Welcome to the Teaching With Intention Book Study!  I am very excited to have this opportunity. We will be meeting in person too, but for those who are not able to schedule it in, we can share our thoughts here.

You’ll have to order the book and set up your journal (love this idea from Teaching With Style) or grab a notebook. If you are not the crafty type, don’t waste your time. I plan to continue with hosting book clubs for teachers, so I am making a notebook to keep a record of my thinking.

Our first post will be discussed on Monday, February 8th. Please refer to the meeting dates and times in your email. I will post the question/discussion prompts here Monday before. The first post will go up Monday, February 1st. You will have until the 8th to post. Each entry will be titled by the chapter(s) and you will be able to comment what your thoughts are. If you do not want to blog in addition to our meetings, that is fine too. You have to do what works for you so that you can get the most out of this book.

I believe that Debbie Miller is a grounded educator with dedicated to teaching children how to become lifelong readers/learners.  Reading With Meaning was a pivotal book in my teaching career. She believes, as I do, in the craft of teaching reading to children opposed to a reading program.  Additionally, we have the video series Happy Reading and if you teach K-1 should definitely view.I was very excited to meet her last year at the Rutgers Reading conference!


If the links do not work, just google the titles or refer to your email. See you Monday!

No Comments »

Free Beanie Baby Reading Strategy Posters on TPT

Do you have old beanie babies lying around? Try these reading strategy posters!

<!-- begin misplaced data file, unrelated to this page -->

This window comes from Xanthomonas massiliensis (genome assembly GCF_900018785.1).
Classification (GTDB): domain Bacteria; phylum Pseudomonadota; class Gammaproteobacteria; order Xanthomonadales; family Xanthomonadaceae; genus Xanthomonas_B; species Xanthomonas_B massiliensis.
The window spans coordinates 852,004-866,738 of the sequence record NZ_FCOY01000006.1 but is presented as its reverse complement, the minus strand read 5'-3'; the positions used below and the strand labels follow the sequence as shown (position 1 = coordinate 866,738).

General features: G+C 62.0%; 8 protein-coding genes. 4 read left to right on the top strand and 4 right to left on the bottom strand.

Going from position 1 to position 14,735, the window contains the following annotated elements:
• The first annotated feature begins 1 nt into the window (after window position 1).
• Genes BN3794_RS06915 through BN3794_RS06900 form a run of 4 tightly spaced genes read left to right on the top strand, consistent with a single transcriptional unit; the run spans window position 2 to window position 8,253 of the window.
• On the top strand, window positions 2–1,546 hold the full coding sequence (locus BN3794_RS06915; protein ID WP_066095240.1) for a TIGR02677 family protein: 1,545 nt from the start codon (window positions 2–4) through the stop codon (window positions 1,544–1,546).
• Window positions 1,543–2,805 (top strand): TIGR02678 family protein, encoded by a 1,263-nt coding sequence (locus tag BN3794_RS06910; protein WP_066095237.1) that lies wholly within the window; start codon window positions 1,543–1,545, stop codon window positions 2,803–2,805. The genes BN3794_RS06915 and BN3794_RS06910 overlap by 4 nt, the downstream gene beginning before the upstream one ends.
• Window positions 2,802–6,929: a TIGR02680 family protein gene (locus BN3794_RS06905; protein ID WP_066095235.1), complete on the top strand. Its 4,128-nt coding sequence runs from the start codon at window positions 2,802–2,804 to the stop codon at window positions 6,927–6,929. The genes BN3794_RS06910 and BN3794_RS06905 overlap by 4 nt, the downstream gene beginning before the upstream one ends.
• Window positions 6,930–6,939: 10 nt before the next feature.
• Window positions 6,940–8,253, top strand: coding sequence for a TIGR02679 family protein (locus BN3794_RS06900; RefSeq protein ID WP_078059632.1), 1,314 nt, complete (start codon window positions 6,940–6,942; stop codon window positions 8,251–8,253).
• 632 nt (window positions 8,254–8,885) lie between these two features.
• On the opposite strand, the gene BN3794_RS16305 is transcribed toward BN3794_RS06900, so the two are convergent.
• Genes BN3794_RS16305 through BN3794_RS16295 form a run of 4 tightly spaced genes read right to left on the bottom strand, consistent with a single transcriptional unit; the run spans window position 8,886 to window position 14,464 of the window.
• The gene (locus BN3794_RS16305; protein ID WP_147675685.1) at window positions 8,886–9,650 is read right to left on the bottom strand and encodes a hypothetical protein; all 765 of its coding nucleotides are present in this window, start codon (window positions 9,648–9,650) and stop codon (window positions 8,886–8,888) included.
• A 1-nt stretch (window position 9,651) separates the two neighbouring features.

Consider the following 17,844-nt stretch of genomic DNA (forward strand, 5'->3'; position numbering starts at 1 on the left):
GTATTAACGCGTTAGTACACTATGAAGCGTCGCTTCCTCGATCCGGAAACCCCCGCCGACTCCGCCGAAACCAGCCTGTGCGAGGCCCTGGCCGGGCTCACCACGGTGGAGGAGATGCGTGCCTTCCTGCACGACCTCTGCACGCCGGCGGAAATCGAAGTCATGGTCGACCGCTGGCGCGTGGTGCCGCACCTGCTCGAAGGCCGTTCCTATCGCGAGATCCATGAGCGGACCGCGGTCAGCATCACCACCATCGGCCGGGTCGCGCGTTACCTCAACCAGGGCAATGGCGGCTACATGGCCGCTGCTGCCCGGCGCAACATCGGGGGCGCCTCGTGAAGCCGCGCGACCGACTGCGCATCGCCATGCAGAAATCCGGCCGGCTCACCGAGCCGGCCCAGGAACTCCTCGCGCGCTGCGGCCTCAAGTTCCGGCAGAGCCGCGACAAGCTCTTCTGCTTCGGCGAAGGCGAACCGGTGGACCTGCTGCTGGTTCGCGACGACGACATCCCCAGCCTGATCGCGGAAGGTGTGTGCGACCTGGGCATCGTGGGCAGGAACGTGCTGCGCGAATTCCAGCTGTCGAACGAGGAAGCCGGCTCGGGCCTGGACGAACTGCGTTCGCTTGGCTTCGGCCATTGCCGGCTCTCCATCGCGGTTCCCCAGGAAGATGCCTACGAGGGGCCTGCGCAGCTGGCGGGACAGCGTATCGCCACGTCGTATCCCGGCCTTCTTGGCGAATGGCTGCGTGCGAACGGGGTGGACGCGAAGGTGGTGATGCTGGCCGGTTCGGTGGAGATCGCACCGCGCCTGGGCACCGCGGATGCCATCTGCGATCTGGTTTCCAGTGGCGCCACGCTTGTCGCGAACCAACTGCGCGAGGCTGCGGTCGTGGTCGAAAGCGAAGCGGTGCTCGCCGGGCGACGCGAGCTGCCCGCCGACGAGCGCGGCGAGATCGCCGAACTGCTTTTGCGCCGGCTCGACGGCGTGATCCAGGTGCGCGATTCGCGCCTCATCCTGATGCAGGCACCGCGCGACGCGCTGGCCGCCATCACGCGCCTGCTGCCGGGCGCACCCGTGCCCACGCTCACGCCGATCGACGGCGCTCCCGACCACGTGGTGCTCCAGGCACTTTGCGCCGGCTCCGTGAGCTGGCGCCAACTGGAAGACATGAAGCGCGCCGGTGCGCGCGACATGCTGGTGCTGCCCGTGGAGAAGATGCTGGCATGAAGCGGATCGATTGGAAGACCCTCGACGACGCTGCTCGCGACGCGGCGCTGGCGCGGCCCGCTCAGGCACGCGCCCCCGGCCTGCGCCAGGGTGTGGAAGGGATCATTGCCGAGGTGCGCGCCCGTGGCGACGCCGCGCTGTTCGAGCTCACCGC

No Comments »

Moving into Math Stations (Debbie Diller)

Years ago I used Debbie Diller‘s books to revamp my small group and center time. her book, Making the Most of Small Group is A M A Z I N G and has taught me so much about being effective in small group. When I felt my centers were not as effective as I had hoped, I purchased Literacy Work Stations: Making Centers Work. Both books have so many great resources to use for small group time.

She has been working on a book called Growing Independent Learners and it is just unbelievable. She talks about strong whole group reading instruction and WAIT FOR IT—ANCHOR CHARTS (another obsession of mine). She moves the mini anchor chart into the workstation and claims that is lifts the level of independence in the children.


End Rant

I’ve been thinking a lot about math lately… And then I came across this: Moving Into Math Stations.  This link gives a really good overview of the video system. If I can obtain these materials, would anyone be interested in trying it out? We can start a video transformation of your math block. (Don’t let that scare you! If you do not want to do the video-it is OK!)